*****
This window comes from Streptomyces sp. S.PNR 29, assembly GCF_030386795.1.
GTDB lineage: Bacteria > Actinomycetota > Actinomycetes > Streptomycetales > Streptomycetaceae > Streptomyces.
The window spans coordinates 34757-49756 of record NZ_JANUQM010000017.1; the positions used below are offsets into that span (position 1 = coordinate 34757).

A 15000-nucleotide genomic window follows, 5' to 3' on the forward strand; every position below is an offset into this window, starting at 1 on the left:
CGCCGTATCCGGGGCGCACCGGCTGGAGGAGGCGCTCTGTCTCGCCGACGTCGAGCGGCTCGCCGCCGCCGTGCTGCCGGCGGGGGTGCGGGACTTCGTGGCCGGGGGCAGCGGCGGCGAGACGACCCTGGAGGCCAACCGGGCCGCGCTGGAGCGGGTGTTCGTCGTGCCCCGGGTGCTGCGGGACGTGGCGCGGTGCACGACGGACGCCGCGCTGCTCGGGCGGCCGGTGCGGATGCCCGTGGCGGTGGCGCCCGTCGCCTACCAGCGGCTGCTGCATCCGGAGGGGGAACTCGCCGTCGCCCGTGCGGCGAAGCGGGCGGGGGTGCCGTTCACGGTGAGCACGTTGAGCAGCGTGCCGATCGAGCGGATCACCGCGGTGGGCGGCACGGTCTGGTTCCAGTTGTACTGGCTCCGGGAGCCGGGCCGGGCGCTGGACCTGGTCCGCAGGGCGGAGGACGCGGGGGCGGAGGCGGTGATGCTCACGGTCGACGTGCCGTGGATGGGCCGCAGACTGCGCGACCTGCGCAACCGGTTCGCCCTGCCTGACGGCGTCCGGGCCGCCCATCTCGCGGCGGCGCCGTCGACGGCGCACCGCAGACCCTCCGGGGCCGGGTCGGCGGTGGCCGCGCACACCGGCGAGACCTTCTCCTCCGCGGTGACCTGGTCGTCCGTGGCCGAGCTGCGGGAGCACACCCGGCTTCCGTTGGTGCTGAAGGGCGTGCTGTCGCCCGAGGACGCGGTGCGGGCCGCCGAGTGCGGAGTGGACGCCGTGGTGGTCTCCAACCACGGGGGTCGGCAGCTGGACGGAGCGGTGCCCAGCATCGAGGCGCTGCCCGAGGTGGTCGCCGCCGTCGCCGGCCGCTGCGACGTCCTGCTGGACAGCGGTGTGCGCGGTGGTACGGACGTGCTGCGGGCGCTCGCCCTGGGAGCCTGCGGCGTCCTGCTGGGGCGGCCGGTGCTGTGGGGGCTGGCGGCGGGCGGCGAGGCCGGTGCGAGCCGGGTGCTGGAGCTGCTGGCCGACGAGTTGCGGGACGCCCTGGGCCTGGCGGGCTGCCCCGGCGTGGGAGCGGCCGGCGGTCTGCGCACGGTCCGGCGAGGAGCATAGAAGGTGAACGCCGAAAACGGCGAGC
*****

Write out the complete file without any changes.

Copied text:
This window comes from Streptomyces sp. S.PNR 29, assembly GCF_030386795.1.
GTDB lineage: Bacteria > Actinomycetota > Actinomycetes > Streptomycetales > Streptomycetaceae > Streptomyces.
The window spans coordinates 34757-49756 of record NZ_JANUQM010000017.1; the positions used below are offsets into that span (position 1 = coordinate 34757).

A 15000-nucleotide genomic window follows, 5' to 3' on the forward strand; every position below is an offset into this window, starting at 1 on the left:
CGCCGTATCCGGGGCGCACCGGCTGGAGGAGGCGCTCTGTCTCGCCGACGTCGAGCGGCTCGCCGCCGCCGTGCTGCCGGCGGGGGTGCGGGACTTCGTGGCCGGGGGCAGCGGCGGCGAGACGACCCTGGAGGCCAACCGGGCCGCGCTGGAGCGGGTGTTCGTCGTGCCCCGGGTGCTGCGGGACGTGGCGCGGTGCACGACGGACGCCGCGCTGCTCGGGCGGCCGGTGCGGATGCCCGTGGCGGTGGCGCCCGTCGCCTACCAGCGGCTGCTGCATCCGGAGGGGGAACTCGCCGTCGCCCGTGCGGCGAAGCGGGCGGGGGTGCCGTTCACGGTGAGCACGTTGAGCAGCGTGCCGATCGAGCGGATCACCGCGGTGGGCGGCACGGTCTGGTTCCAGTTGTACTGGCTCCGGGAGCCGGGCCGGGCGCTGGACCTGGTCCGCAGGGCGGAGGACGCGGGGGCGGAGGCGGTGATGCTCACGGTCGACGTGCCGTGGATGGGCCGCAGACTGCGCGACCTGCGCAACCGGTTCGCCCTGCCTGACGGCGTCCGGGCCGCCCATCTCGCGGCGGCGCCGTCGACGGCGCACCGCAGACCCTCCGGGGCCGGGTCGGCGGTGGCCGCGCACACCGGCGAGACCTTCTCCTCCGCGGTGACCTGGTCGTCCGTGGCCGAGCTGCGGGAGCACACCCGGCTTCCGTTGGTGCTGAAGGGCGTGCTGTCGCCCGAGGACGCGGTGCGGGCCGCCGAGTGCGGAGTGGACGCCGTGGTGGTCTCCAACCACGGGGGTCGGCAGCTGGACGGAGCGGTGCCCAGCATCGAGGCGCTGCCCGAGGTGGTCGCCGCCGTCGCCGGCCGCTGCGACGTCCTGCTGGACAGCGGTGTGCGCGGTGGTACGGACGTGCTGCGGGCGCTCGCCCTGGGAGCCTGCGGCGTCCTGCTGGGGCGGCCGGTGCTGTGGGGGCTGGCGGCGGGCGGCGAGGCCGGTGCGAGCCGGGTGCTGGAGCTGCTGGCCGACGAGTTGCGGGACGCCCTGGGCCTGGCGGGCTGCCCCGGCGTGGGAGCGGCCGGCGGTCTGCGCACGGTCCGGCGAGGAGCATAGAAGGTGAACGCCGAAAACGGCGAGC